Jason: For us, we knew that we were bringing FLCL back, there were a couple of elements that us in the show unit agreed needed to be in the show. We needed Haruko, we needed The Pillows, and we needed to explore adolescence and sexuality. The Pillows, for us, coming on board was really the first step. Step one was acquiring the rights, talking to Tsurumaki and getting him on board. Step two immediately was The Pillows. The Pillows, luckily, were really receptive. They were actually on a hiatus at the time. They were pretty much baffled like “You’re making more? Americans care about this show? They care about our music? What? Yeah! Great! Okay!” So, they were really excited about jumping back in and adapting old songs to fit this new stuff and making new work. They have been a joy to work with and putting them on the tour and everything. They have been blown away by everyone’s reactions. I think for them it’s re-energized them and shown them that they have a fandom beyond just Japan, which is where they live and where they’re from and, of course, that’s where they focus their efforts. But it’s really opened their eyes to the effect that FLCL has had on a generation of American audiences and gotten them really excited about their music again, which I think is awesome. But for us, it was an absolute necessity, because that music was one of the things that made FLCL stand out so much. For us, we had to have The Pillows or we weren’t doing it. So them coming on board was actually the second key thing that happened where I felt like we had a shot of having this not suck.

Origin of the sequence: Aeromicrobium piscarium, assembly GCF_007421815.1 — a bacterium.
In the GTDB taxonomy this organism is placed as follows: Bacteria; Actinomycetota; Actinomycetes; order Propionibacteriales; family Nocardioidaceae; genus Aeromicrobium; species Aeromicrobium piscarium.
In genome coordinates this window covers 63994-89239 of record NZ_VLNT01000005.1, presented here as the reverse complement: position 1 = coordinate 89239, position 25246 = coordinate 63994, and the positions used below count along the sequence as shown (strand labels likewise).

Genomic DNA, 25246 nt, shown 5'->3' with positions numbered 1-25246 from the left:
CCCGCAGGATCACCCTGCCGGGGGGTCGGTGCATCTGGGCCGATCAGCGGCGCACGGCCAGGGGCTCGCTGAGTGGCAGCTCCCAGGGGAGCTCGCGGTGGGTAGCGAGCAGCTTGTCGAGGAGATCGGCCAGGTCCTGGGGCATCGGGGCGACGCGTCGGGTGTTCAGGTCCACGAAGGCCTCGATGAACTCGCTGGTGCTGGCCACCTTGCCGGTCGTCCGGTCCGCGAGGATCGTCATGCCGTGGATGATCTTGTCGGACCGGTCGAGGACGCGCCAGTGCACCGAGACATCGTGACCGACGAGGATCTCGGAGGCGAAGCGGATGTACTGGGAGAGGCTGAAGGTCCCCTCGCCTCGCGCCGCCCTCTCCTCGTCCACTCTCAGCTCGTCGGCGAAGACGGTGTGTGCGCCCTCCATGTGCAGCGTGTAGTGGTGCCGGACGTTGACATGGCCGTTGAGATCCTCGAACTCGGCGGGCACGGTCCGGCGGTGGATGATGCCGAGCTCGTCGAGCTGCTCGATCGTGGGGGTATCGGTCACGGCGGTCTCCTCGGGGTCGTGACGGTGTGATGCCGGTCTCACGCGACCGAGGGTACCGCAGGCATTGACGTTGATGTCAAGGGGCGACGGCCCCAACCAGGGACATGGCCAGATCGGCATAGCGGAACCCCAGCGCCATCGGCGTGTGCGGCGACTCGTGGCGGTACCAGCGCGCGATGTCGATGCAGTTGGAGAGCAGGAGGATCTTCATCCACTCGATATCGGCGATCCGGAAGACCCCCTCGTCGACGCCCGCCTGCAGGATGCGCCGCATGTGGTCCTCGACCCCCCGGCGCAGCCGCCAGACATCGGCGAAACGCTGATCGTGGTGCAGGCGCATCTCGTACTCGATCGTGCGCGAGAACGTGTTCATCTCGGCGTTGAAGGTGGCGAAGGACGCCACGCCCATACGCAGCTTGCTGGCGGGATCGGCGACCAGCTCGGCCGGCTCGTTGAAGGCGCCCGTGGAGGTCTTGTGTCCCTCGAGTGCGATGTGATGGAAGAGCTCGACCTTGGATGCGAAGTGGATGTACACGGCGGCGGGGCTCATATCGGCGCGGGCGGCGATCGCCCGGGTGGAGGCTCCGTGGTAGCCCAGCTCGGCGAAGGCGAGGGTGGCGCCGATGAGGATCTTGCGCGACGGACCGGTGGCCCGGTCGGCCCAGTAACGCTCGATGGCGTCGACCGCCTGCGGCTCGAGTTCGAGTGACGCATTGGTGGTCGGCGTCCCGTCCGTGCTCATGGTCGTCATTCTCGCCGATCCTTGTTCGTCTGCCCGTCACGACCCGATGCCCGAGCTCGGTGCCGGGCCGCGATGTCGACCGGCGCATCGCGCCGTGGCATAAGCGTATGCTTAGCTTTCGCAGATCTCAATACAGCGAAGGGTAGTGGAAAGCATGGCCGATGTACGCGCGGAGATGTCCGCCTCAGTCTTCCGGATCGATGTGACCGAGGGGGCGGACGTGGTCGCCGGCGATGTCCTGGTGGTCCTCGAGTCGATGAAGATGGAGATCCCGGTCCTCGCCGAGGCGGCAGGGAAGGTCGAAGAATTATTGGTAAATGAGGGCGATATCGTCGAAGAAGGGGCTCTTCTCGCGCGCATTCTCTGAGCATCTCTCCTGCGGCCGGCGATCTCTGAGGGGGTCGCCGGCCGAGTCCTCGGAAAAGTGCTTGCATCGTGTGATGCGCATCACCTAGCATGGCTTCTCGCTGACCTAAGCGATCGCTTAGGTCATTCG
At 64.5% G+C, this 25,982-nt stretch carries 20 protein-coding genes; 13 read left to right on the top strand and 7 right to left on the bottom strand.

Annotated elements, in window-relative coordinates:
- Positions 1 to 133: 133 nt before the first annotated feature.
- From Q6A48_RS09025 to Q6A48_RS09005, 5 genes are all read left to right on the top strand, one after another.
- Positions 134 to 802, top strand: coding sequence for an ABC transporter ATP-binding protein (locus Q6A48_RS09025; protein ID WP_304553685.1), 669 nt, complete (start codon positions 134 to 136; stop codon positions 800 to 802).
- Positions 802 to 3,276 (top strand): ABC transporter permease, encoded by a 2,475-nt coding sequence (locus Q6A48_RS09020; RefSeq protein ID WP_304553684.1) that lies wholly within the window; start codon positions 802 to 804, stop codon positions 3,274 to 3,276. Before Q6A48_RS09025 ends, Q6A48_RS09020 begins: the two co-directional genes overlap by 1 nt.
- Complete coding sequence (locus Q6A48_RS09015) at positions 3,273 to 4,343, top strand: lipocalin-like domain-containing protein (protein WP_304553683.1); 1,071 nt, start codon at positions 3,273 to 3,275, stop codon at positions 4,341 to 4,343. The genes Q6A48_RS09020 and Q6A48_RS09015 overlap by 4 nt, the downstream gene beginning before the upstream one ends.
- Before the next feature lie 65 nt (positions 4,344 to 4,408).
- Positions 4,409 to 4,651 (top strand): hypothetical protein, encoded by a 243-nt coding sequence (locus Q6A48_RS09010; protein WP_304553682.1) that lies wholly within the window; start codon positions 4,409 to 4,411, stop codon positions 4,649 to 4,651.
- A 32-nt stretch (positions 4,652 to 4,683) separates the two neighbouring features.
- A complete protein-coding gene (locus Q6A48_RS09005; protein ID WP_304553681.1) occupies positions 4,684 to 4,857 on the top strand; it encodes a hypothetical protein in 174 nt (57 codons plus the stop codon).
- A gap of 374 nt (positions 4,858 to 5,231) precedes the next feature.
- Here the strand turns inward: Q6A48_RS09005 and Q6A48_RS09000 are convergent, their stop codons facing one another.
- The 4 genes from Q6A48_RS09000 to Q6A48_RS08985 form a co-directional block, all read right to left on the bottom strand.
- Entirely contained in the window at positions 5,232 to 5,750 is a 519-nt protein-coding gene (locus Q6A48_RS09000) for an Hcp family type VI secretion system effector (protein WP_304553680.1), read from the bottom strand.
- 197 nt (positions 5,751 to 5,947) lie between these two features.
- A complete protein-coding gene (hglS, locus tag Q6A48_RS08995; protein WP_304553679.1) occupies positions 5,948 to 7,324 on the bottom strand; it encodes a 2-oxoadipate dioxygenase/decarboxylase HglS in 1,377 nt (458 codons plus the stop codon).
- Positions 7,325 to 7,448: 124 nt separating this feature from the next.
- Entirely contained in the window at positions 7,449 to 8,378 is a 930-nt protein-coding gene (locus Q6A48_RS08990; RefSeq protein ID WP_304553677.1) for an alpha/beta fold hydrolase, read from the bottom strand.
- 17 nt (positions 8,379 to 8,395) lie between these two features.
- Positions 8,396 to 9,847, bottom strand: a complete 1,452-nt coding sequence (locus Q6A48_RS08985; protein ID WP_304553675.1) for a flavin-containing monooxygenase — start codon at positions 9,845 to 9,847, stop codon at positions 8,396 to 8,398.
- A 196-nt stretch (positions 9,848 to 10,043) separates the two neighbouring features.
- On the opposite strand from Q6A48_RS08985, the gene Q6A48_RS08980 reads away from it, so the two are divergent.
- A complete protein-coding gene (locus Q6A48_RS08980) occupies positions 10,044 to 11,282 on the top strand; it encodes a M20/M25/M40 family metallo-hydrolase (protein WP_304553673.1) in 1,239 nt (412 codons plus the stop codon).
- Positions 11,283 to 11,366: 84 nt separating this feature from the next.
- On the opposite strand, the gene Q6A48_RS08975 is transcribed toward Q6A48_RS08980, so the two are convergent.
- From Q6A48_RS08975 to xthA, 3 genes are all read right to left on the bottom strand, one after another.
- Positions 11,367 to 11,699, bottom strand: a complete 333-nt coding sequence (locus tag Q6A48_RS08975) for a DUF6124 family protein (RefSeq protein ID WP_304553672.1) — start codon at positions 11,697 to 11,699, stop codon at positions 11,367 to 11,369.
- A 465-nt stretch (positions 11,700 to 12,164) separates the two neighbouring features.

APA: How much freedom are you given with adapting FLCL with how to present it to the American audience?

Jason: What made the original dub stand out so much among many other things like performances was that they treated the original Japanese script respectfully. Certain terms don’t translate directly so they didn’t bother translating them. They figured anime fans would understand the terminology. I think they treat the dub like an adaptation to another language, but we must keep the spirit of everything that’s being said. We’re not going to change the joke to please everyone in the room because there are Americans, they’re going to keep it to the spirit of what the original joke must be. I think that same attention to detail was something that we demanded from them and they were more than happy to deliver. The timelines that they were working were tight and everybody had to work really hard. If we didn’t have talent like Kari that could just jump into it…